5 Facts About Ancient Egyptian Gods and Goddesses

Ancient Egypt is known as one of the earliest highly advanced civilizations that mastered a plenty of inventions in the field of science, astronomy and technology before any of us knew how to use a tetris. Creating a large and rich culture has resulted in its own field of study – Egyptology. Besides Egyptian art and architecture, the renowned pyramids builders are also known for worshiping over 2,000 gods and goddesses. The ancient Egyptians believed in many deities, with each god representing a different aspect of the world: from the god of the dead to the god of the sun. In order to keep their life in perfect balance, they worshiped every single one of the 2,000+ gods and goddesses. Sounds weird? We’re just getting started!

The God of the Sun Ra

Take a look at the following 5 equally bizarre and fascinating facts about ancient Egyptian gods and goddesses.

The First God, Atum, was Self-Created

Atum is one of the most important Egyptian god. The ancient Egyptians believed him to be the first god to exist on Earth and the god that created all other gods. The old, popular story passed on from generation to generation tells that the Egyptian’s first god Atum emerged from the ocean Nun and created all the other gods. The more astonishing fact is that it is not just a story, but it is included in the oldest books of Egyptian Mythology. He created his children (and first gods too) because he was lonely. Thanks to his life-providing sneezing and semen, Atum created a lot of other gods and goddesses, earning himself the name “the father god”. This self-created deity is also known as the main god of the Ennead of Heliopolis (a group of nine gods and goddesses).

The God of the Sun, Ra, was a Traveler Between Worlds

Ra is another major god in the ancient Egyptian religion and he was the god of the Sun (or the Sun god). There are millions of various myths, legends and stories in the Egyptian Mythology based on the Sun god, the god that was above all other gods and goddesses. The ancient Egyptians believed that Ra is responsible for the creation of every form of life on Earth. However, it’s impossible not to notice the depiction of Ra. The supreme god is depicted by a man with a hawk (or falcon) head, crowned with a sun disc (the symbol of Pharaohs and Ra). But this is only his this world’s look. The ancient Egyptians believed that their Sun god traveled through the underworld at night, where he also appeared in a human form, but with a head of a ram. Every morning, he was reborn to this world with a falcon head.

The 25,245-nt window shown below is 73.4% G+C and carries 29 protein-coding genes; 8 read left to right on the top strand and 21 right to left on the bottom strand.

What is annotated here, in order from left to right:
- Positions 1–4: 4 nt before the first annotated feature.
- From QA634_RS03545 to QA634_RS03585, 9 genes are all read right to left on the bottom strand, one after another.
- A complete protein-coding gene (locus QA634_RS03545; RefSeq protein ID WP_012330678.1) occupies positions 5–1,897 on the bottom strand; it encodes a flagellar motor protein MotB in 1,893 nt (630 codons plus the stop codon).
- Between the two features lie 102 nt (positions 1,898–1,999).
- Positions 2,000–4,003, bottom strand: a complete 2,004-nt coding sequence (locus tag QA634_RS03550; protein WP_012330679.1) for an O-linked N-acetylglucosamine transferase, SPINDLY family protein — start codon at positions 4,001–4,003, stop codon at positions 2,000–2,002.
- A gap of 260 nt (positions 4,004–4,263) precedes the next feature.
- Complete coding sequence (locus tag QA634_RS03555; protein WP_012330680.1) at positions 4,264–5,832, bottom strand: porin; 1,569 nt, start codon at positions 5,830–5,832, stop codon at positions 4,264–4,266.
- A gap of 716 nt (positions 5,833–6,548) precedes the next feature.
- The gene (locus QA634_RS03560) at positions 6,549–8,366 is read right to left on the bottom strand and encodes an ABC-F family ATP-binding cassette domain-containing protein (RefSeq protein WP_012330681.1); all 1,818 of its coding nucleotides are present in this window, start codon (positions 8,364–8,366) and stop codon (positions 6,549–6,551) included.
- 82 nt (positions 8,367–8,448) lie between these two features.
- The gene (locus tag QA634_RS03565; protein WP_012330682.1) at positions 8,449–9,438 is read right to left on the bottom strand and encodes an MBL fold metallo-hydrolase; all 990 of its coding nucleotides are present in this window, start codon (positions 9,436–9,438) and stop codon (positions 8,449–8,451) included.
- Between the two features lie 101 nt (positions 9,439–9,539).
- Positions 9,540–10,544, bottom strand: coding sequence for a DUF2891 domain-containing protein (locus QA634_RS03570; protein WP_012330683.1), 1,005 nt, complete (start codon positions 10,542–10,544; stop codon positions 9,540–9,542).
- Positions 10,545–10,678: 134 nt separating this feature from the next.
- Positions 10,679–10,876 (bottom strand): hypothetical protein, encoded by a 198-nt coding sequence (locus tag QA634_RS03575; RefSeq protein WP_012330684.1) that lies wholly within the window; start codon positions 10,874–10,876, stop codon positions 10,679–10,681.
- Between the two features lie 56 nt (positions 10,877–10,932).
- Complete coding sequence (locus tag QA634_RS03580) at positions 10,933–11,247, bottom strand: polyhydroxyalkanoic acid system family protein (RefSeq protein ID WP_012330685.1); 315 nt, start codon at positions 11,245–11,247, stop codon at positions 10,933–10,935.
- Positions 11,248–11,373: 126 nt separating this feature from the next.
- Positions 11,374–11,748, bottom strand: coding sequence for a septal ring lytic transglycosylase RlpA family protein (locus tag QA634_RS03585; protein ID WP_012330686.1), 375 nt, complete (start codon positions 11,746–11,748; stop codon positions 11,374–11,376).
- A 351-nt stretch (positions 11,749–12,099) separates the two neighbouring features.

Anubis Watches Over Deceased

Anubis is one of the oldest and most famous Egyptian gods and he is the son of Orisis and Nepthys. This dog-faced deity was the protector, the guardian and the god of the dead. Known as Inpu or Anpu too, the underworld god helped Isis to embalm Osiris after his brother’s almost-successful attempt to kill him. He is depicted as a man with a black head of a jackal (or a dog) and his distinctive look makes him easily recognizable. Besides the ancient Egyptians, there are people today who still believe that Anubis watches over buried people. Therefore, jackals and wild dogs are often put in cemeteries to patrol. Lastly, Anubis, the god of embalming and the dead, inspired priests to wear black jackal masks during mummification.

Isis – the Goddess who Brought Her Husband Back to Life

One of the most famous names of Egyptian gods and goddesses you’ll ever hear is Isis. She is a very important figure in the ancient Egypt and was known as the protector of the people in need. Depicted as a woman with a headdress in the shape of a royal throne, Isis is one of the four children of Nut and Geb, who honored their parents’ tradition of having children with their siblings. Isis honored the same tradition too by marrying her brother Osiris (the god of the underworld). Guided by his jealousy, their brother Seth killed Osiris, cut him into pieces and threw the pieces all around Egypt. However, with the help of her sister Nepthys, Isis collected all the pieces of her husband and brought him back to life for long enough to conceive a child – Horus.

Horus, the Son of Isis, Avenged his Father

Horus was the son of Isis and Osiris and the fiercest enemy of the god Seth who killed his father. He was the god of the sky and is known as a protector, ruler and a king of Egypt. As many other Egyptian gods and goddesses, he is depicted as a man with a falcon head. His coming to this world was secret, as his mother Isis ran away immediately after she conceived him, so Seth won’t find them and kill them. But ever since he grew, Horus and his uncle Seth had started a war that had only one way of ending. In the last battle for the throne, Horus finally avenged his father and became the king of Egypt. The eye he lost during the final battle was restored to him and it also became a symbol of protection for the ancient Egypt.

Categories:   Facts, General Knowledge

  • Mai Long